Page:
To widespread relief, Jimmy Anderson was recalled by England yesterday for the third Test. If it is a blessing that his side strain, a pesky occupational hazard for fast bowlers which can threaten entire careers, has recovered so quickly, it is also extremely welcome for a team which struggled to make an impact without him in the second Test.
Anderson's stock rose with every errant leg-side ball bowled by the seam trio at Lord's and the 32 byes conceded by wicketkeeper Matt Prior betray the fact that there were far too many. Whether Anderson would have overcome a benign pitch sufficiently to ensure that England took 20 Sri Lankan wickets is doubtful but his place as the leader of the attack was only enhanced.
Geoff Miller, the chairman of selectors said: "Side strains can be particularly troublesome for bowlers but given Jimmy's injury was a grade one strain and therefore a low-grade injury, he is expected to be fit for selection. A period of rest and recovery has certainly been beneficial and we obviously wouldn't include Jimmy in the squad if the medical staff weren't confident of his fitness."
Since England have not always been wholly accurate in their prognoses it is natural to be slightly cautious about Anderson's place in the final XI for the match against Sri Lanka at the Rose Bowl on Thursday. The intention for him to have a fitness test in Lancashire's Twenty20 match against Worcestershire yesterday was prevented by the match's abandonment without a ball bowled, but he has done plenty of work in the nets.
Only the vague doubt about Anderson made it necessary to be mildly inquisitive about the selection. The days have long gone when the chairman's announcement on Sunday morning was compulsory listening, just to see which poor sap had to make way for the latest flavour of the month. It is much more rational now – if too forgiving at times – but it is much less fun.
Assuming Anderson's participation, the composition of the team will be decided by the coach, Andy Flower, and the captain, Andrew Strauss. Steve Finn's four first-innings wickets at Lord's may be insufficient to save him (would five have made the difference?) but in another age Stuart Broad would already have paid for his lack of wickets. Which is not to say they were always right in another age.
The match at the Rose Bowl will be the last Test of the summer in which the Umpire Decision Review System is used. India's refusal to engage with it in the series against England starting next month is embarrassing for the International Cricket Council and for the country's new coach, Duncan Fletcher. It is the ICC's official policy that the UDRS be used in Test matches and the cricket committee's unanimous resolution of two months ago which extended the system to limited-overs matches was, in effect, merely reinforcing its stance.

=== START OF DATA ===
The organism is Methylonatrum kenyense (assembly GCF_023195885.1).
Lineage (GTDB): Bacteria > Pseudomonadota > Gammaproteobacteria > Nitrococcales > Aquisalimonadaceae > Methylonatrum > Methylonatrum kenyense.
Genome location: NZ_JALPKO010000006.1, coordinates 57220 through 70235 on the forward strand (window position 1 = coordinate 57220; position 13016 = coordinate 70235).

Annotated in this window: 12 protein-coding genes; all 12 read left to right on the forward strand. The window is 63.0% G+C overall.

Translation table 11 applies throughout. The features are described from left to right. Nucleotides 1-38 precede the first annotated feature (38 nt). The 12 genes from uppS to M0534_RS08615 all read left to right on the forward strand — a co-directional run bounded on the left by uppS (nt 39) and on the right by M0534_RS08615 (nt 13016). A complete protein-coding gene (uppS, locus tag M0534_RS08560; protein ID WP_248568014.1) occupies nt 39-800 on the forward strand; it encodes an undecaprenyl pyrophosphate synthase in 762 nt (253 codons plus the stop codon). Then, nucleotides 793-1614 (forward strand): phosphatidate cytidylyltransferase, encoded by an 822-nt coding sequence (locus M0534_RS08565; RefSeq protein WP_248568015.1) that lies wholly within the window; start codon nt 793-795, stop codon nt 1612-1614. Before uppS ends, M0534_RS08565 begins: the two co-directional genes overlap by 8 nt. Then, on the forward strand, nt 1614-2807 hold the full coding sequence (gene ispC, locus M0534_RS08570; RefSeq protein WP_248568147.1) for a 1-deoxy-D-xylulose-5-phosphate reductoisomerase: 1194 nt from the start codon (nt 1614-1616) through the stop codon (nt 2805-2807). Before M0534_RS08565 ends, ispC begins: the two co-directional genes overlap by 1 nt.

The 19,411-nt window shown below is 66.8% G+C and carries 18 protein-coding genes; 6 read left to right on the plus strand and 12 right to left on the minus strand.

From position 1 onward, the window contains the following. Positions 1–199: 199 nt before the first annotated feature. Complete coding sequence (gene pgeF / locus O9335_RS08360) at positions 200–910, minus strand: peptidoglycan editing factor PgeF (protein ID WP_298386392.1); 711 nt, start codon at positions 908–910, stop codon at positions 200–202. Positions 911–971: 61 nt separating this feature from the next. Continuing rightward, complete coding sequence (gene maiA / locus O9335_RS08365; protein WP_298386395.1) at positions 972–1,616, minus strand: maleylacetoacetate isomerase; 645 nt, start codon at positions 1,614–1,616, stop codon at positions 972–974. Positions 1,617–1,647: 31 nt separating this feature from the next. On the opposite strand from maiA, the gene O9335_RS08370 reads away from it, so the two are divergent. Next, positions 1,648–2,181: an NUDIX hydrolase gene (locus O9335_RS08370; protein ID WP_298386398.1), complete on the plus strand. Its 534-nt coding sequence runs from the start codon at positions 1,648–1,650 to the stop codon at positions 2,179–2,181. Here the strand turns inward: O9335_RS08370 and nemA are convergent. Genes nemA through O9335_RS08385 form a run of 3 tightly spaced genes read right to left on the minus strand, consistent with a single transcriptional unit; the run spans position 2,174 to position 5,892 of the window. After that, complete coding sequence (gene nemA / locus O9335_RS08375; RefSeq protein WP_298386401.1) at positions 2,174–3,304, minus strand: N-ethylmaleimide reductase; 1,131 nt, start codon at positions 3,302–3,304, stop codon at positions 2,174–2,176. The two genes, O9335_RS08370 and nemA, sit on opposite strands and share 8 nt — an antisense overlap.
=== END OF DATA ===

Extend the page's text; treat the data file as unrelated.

That recommendation is due to be formally discussed (and presumably ratified on the nod) at the ICC's annual convention in Hong Kong later this month but it is in danger of again looking toothless.
India simply refuse to use the system, largely because senior players including the captain, M S Dhoni, do not like it. The England and Wales Cricket Board, which has changed its view since the days when the chairman, Giles Clarke, described it as that "blasted thing", tried unsuccessfully to persuade the Board of Control for Cricket in India.
The ICC's DRS regulations state: "The DRS will be used in all matches." The Test match regulations are slightly more equivocal, saying: "The home board shall have the right to decide whether or not the DRS is to be used in a home series after consultation and agreement with the visiting board."
England might have been within their rights to tell India that if they were unwilling to use the DRS then the series would not go ahead. The feeling prevailed that the use of the DRS was not the topic about which to have a huge bust-up with the game's most powerful nation.
There may be other battles to fight such as England's inclusion in the Twenty20 Champions League. Either way, India are still calling the shots and there seems nothing the ICC can do.
India's continued resistance is perhaps unexpected since their star batsman, Sachin Tendulkar, was the beneficiary of a review in the World Cup semi-final against Pakistan. The ball from Saeed Ajmal looked for all the world as though it was hitting but Tendulkar, on 23, asked for a review. Somehow, the replays showed it was missing leg and the reprieved batsman went on to make a crucial 85.
It will be entertaining to hear Fletcher's reaction when he arrives with his new team. As the coach of England, he was an animated and persuasive advocate of a limited number of reviews, indeed a pioneer. Presumably, he will try to convince his new charges of its merits.Reuse content